# How Neural Network Sees a Cat

As human beings, we know how a cat looks like. But what about neural networks? In this post, we will reveal how a cat looks like inside a neural network brain, and also talk about adversarial attacks.

Convolutional Neural Networks work great for image classification. There are many pre-trained networks, such as VGG-16 and ResNet, trained on ImageNet dataset, that can classify an image into one of 1000 classes. The way they work is to learn **patterns** that are typical for different object classes, and then look through the image to recognize those classes and take the decision. It is similar to a human being, who is scanning a picture with his/her eyes, looking for familiar objects.

AI for Beginners CurriculumIf you want to learn more about convolutional neural networks, and about neural networks in general - we recommend you to visit our AI for Beginners Curriculum. It is a collection of learning materials organized into 24 lessons, which can be used by students/developers to learn about AI, and by teachers, who might find useful materials to include in their classes. This blog post is based on a material from the curriculum. |

So, once trained, a neural network contains different patterns inside it’s *brain*, including notions of **ideal cat** (as well as ideal dog, ideal zebra, etc.). However, it is not very easy to visualize those images, because patterns are spread all over the network weights, and also organized in a hierarchical structure. Our goal would be to *visualize the image of an ideal cat* that a neural network has inside its brain.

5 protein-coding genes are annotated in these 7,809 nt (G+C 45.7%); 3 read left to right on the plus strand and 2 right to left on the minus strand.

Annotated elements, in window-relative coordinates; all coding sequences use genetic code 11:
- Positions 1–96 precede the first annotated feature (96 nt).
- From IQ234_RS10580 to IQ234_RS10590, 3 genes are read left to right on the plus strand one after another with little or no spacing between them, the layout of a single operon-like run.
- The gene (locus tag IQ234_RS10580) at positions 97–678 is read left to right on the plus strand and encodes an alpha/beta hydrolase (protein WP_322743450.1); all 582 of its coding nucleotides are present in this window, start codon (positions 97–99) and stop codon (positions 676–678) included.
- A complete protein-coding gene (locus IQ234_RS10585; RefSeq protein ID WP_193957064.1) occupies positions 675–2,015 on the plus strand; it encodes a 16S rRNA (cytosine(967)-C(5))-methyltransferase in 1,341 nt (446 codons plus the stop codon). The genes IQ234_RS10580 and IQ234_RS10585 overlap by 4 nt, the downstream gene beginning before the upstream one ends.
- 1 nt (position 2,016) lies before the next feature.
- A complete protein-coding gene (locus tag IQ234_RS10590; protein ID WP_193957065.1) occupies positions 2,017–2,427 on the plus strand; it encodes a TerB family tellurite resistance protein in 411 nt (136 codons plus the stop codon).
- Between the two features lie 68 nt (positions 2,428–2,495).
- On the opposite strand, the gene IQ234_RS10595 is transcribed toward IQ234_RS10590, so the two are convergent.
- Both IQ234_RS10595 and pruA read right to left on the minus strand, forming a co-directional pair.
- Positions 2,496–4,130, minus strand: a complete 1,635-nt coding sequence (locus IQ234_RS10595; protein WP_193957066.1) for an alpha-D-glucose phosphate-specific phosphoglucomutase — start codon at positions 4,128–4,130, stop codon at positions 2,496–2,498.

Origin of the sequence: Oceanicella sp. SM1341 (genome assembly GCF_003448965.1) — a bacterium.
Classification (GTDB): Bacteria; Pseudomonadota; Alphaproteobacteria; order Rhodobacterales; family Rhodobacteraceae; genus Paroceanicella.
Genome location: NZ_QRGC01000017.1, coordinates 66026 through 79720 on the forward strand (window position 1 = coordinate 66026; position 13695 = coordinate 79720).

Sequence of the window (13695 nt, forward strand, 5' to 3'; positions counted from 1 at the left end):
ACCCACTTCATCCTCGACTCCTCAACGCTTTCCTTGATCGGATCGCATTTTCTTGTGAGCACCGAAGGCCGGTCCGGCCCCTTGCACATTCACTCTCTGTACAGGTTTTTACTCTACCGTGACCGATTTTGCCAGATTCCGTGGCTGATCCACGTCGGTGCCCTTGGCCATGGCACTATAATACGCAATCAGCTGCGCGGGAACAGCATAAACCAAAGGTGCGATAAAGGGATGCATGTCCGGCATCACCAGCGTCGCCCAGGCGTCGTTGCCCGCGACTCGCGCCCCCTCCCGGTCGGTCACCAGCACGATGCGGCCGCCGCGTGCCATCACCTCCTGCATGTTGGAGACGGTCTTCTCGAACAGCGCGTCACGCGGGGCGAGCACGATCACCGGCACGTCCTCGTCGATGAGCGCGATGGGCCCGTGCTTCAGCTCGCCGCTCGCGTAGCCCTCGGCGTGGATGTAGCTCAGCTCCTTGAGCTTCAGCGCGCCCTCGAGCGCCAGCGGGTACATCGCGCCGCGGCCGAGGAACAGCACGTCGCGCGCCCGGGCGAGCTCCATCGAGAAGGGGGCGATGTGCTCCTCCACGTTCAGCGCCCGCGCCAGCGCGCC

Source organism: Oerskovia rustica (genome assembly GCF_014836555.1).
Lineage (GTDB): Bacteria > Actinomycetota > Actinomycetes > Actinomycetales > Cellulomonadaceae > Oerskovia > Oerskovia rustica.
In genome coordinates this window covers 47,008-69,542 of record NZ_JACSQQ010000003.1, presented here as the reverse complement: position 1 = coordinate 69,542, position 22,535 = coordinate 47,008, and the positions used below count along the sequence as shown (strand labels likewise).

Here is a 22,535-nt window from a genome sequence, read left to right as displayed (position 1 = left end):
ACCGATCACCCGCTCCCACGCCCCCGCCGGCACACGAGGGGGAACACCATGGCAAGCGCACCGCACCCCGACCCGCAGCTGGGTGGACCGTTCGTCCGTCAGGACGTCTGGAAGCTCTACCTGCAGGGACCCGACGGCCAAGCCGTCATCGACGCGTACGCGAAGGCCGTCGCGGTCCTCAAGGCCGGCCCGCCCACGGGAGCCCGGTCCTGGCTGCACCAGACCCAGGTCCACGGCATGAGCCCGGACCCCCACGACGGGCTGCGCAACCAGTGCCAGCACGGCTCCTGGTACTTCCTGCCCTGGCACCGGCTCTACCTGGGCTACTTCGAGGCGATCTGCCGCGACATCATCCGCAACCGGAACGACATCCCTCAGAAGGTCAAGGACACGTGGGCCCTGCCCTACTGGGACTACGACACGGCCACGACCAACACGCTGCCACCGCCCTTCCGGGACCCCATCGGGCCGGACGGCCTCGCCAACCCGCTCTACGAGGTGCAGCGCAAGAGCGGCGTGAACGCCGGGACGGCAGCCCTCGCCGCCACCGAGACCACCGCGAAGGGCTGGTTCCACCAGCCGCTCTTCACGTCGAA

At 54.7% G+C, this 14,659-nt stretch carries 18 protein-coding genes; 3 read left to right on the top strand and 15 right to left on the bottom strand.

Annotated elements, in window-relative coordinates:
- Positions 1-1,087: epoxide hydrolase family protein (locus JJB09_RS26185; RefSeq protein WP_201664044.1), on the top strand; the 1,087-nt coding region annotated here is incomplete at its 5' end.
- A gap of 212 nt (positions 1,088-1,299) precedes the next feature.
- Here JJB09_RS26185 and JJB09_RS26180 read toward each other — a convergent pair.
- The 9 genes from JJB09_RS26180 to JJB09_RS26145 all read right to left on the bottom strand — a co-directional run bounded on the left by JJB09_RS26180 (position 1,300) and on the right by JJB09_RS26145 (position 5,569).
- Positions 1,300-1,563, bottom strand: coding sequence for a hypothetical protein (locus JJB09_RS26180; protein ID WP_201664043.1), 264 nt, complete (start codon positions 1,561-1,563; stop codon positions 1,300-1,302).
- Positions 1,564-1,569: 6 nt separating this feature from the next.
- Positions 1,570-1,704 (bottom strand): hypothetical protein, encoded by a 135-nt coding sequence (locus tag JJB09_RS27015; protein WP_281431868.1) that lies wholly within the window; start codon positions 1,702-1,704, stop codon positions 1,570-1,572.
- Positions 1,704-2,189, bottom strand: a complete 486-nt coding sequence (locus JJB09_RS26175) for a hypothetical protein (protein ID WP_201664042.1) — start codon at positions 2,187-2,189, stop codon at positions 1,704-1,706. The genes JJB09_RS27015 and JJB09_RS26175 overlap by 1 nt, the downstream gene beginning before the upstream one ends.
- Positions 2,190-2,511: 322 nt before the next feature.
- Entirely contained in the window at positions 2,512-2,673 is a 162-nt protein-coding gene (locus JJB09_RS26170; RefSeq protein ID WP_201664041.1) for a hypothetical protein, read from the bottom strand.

## Classifying Images

Classifying images using pre-trained neural network is simple. Using Keras, we can load pre-trained model with one line of code:

```
model = keras.applications.VGG16(weights='imagenet',include_top=True)
```

For each input image of size $224\times224\times3$, the network will give us 1000-dimensional vector of probabilities, each coordinate of this vector corresponding to different ImageNet class. If we run the network on the noise image, we will get the following result:

```
x = tf.Variable(tf.random.normal((1,224,224,3)))
plot_result(x)
```

You can see that there is one class with higher probability than the others. In fact, this class is **mosquito net**, with probability of around 0.06. Indeed, random noise looks similar to a mosquito net, but still the network is very unsure, and gives many other options!

## Optimizing for a Cat

Our main idea would be to use **gradient descent optimization** technique to adjust our original noisy image in such a way that the network starts thinking it’s a cat.